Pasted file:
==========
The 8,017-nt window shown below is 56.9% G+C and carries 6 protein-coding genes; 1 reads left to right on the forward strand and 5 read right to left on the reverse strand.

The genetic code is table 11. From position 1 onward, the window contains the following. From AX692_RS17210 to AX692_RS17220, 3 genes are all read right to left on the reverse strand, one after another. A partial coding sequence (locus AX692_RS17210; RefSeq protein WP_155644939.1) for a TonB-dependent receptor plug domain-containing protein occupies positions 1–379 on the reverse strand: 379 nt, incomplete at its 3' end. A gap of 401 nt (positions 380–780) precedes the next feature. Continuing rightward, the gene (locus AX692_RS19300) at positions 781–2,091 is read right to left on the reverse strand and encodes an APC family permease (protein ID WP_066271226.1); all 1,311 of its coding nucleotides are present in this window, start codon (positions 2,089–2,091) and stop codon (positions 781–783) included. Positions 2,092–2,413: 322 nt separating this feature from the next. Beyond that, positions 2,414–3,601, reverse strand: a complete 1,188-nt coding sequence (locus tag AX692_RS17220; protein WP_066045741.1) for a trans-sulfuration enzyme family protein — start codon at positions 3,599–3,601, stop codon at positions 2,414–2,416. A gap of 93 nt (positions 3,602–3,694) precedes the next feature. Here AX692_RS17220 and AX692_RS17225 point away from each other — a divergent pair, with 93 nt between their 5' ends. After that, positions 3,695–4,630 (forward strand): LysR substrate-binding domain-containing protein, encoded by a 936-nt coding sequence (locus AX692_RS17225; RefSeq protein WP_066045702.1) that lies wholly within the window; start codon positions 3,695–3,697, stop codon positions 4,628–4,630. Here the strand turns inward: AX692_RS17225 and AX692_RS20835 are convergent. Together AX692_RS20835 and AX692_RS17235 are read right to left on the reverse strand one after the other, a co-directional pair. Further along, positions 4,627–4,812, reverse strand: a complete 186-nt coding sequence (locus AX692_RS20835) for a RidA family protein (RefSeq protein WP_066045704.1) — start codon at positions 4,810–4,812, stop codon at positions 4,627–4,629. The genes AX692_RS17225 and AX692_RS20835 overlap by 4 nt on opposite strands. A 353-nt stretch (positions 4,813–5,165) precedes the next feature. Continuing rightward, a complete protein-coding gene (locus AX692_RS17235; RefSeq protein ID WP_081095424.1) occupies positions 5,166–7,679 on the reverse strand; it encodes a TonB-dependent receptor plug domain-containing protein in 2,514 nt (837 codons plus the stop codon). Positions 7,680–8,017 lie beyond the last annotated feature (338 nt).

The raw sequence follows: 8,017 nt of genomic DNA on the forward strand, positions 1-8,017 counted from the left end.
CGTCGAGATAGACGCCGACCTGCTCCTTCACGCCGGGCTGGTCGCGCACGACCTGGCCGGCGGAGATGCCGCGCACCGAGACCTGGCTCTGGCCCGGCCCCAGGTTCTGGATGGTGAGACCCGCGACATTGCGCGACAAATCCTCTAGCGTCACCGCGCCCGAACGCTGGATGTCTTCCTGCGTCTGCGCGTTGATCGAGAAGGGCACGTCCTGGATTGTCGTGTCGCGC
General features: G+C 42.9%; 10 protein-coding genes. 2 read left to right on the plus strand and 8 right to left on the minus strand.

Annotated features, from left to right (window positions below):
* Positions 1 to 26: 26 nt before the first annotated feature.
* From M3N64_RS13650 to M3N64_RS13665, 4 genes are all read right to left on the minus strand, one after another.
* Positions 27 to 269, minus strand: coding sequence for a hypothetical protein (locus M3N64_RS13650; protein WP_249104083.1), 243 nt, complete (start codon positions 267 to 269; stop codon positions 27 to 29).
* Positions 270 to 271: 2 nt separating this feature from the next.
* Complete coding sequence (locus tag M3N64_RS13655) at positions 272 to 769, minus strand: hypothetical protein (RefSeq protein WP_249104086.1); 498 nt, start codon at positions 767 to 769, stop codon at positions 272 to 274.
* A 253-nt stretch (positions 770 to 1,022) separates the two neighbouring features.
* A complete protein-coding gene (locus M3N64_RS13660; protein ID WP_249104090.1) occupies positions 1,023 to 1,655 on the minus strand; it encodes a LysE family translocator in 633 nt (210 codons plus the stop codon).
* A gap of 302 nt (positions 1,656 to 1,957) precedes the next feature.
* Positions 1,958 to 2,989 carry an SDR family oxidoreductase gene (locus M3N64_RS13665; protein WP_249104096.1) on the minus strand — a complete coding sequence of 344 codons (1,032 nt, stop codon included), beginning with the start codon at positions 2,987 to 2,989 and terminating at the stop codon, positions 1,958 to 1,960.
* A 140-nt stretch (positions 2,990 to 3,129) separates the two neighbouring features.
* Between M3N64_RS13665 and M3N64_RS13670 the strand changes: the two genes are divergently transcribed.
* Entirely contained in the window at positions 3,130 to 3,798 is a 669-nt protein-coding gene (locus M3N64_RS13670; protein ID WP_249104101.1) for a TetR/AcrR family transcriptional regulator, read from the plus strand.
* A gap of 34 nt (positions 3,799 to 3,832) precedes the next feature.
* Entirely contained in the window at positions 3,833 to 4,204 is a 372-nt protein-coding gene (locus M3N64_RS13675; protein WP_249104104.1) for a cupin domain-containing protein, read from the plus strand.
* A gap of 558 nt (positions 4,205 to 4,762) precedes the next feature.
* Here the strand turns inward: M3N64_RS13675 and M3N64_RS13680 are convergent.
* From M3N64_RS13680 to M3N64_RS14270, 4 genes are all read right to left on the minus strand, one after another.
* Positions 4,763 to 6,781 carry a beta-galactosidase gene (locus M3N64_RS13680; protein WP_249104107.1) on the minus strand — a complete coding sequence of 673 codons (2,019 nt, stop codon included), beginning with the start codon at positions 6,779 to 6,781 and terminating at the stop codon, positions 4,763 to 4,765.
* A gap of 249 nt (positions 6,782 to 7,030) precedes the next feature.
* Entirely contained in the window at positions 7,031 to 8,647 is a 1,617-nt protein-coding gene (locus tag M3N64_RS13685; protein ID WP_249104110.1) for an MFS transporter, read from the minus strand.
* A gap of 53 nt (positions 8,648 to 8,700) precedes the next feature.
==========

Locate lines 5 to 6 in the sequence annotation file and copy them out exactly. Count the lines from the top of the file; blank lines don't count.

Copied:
General features: G+C 42.9%; 10 protein-coding genes. 2 read left to right on the plus strand and 8 right to left on the minus strand.

Annotated features, from left to right (window positions below):